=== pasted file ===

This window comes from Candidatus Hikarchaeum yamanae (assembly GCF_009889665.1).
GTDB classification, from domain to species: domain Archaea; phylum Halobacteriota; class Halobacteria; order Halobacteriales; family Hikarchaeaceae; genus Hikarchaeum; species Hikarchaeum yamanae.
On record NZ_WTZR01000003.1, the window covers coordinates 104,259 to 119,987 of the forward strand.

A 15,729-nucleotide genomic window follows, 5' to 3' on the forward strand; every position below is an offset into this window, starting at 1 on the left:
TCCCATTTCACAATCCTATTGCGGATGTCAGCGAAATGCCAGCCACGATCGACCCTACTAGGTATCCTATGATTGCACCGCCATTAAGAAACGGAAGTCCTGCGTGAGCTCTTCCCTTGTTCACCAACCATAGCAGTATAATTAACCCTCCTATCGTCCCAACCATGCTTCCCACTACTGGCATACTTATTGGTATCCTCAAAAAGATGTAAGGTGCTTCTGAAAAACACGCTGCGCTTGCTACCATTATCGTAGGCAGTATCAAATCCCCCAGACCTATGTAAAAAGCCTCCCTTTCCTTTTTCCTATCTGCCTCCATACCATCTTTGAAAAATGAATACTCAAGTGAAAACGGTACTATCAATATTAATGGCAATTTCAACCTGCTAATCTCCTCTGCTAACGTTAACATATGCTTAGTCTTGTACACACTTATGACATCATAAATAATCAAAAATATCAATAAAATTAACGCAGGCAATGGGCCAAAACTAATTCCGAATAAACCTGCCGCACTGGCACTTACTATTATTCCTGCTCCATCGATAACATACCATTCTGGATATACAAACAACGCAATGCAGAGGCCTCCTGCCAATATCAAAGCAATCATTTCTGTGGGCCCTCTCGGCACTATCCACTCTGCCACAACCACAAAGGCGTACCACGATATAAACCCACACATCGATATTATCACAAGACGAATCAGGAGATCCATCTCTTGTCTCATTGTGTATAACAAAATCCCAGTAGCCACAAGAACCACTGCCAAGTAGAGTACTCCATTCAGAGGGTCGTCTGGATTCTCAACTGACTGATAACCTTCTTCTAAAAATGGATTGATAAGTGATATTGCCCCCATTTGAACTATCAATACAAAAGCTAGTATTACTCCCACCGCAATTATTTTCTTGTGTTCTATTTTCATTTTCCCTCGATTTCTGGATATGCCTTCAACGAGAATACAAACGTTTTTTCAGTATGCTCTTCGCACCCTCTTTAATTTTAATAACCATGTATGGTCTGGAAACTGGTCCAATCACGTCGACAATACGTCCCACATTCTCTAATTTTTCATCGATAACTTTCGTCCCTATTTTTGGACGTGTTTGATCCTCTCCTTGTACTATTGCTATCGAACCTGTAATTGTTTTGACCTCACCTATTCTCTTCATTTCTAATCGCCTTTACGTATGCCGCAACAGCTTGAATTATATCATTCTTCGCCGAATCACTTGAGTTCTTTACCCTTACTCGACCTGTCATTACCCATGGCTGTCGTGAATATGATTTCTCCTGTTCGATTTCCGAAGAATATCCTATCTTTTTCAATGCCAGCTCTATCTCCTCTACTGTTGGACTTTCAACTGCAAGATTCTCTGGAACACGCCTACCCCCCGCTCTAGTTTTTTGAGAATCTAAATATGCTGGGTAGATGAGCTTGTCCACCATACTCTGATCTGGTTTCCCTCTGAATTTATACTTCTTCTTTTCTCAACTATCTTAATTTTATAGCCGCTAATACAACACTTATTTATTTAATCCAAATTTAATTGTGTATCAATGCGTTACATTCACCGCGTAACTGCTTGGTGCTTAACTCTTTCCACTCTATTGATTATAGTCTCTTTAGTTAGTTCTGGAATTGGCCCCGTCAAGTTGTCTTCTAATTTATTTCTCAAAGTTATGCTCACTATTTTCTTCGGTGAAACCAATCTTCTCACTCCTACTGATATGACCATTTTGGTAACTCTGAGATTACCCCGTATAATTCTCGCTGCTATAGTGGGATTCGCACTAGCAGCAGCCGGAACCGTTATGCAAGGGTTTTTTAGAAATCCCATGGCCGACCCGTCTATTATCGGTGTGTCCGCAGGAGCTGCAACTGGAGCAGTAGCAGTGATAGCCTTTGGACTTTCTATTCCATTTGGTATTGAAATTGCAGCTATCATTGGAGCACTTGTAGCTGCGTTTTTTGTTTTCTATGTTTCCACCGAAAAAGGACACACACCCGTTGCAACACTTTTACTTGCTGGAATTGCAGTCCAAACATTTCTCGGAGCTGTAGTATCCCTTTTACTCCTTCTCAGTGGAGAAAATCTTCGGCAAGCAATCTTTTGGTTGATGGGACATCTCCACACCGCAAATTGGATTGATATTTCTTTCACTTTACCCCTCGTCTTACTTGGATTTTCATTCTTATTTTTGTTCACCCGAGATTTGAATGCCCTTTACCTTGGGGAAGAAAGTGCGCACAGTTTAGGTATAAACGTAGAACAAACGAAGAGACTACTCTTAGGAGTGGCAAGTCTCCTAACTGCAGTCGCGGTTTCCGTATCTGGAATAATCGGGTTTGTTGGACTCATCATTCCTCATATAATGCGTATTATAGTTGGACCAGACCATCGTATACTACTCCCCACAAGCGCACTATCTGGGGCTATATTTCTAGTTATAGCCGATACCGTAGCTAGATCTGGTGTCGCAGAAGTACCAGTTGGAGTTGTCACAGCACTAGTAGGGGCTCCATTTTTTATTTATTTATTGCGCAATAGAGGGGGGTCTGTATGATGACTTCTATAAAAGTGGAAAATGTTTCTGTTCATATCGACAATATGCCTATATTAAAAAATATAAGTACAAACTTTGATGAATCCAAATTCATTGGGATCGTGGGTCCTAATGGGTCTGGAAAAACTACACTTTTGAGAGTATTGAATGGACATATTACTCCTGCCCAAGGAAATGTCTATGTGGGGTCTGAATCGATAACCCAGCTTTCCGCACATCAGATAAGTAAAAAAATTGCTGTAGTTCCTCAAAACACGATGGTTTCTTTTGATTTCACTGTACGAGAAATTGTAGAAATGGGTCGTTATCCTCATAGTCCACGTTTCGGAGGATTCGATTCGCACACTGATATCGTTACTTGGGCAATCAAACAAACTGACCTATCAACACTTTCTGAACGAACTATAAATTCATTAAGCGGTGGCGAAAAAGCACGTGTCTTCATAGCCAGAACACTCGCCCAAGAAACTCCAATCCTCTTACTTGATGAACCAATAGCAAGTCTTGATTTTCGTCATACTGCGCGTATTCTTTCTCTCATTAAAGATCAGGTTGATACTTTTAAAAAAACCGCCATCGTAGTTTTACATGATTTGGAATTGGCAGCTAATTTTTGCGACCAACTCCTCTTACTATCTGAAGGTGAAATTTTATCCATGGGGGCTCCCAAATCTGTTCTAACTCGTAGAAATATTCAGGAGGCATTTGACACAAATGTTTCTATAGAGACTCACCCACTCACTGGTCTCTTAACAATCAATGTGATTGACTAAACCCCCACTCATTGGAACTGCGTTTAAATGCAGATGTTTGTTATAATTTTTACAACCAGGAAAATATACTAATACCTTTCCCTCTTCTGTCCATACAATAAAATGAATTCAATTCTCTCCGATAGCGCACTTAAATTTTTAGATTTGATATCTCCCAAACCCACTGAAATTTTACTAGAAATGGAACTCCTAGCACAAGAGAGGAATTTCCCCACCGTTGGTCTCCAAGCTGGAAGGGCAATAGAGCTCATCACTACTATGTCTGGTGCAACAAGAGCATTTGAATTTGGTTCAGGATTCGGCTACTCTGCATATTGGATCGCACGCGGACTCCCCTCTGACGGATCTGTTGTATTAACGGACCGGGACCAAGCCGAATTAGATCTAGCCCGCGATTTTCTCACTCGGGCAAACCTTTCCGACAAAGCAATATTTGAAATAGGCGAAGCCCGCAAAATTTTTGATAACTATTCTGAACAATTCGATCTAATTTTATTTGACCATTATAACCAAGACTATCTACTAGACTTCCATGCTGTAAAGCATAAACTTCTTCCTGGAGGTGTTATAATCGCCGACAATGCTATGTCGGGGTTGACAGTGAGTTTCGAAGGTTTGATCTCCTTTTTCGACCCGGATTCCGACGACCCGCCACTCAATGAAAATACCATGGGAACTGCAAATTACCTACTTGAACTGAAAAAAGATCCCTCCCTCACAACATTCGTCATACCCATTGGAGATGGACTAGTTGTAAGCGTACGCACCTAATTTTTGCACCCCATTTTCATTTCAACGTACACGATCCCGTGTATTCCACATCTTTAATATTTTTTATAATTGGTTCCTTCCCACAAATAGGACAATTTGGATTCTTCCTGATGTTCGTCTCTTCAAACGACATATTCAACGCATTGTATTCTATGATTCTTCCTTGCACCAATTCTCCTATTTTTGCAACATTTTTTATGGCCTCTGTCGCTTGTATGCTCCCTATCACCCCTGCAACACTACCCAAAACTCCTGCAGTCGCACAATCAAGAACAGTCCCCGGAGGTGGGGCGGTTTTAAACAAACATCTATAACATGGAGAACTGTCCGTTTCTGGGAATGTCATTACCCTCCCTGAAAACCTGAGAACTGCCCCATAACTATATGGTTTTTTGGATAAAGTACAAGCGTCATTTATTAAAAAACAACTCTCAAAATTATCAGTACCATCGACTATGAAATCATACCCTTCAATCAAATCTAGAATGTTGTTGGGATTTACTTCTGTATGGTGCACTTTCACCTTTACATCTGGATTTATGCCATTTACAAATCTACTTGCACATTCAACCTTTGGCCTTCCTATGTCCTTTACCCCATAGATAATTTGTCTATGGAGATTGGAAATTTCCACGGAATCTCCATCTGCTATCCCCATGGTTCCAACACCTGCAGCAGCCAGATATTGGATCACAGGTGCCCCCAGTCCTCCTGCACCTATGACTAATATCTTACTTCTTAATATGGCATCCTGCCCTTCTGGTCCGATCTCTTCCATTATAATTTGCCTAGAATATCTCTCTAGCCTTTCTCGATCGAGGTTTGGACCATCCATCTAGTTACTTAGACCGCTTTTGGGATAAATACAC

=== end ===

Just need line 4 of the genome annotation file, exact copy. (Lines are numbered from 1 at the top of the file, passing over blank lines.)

A 15,729-nucleotide genomic window follows, 5' to 3' on the forward strand; every position below is an offset into this window, starting at 1 on the left: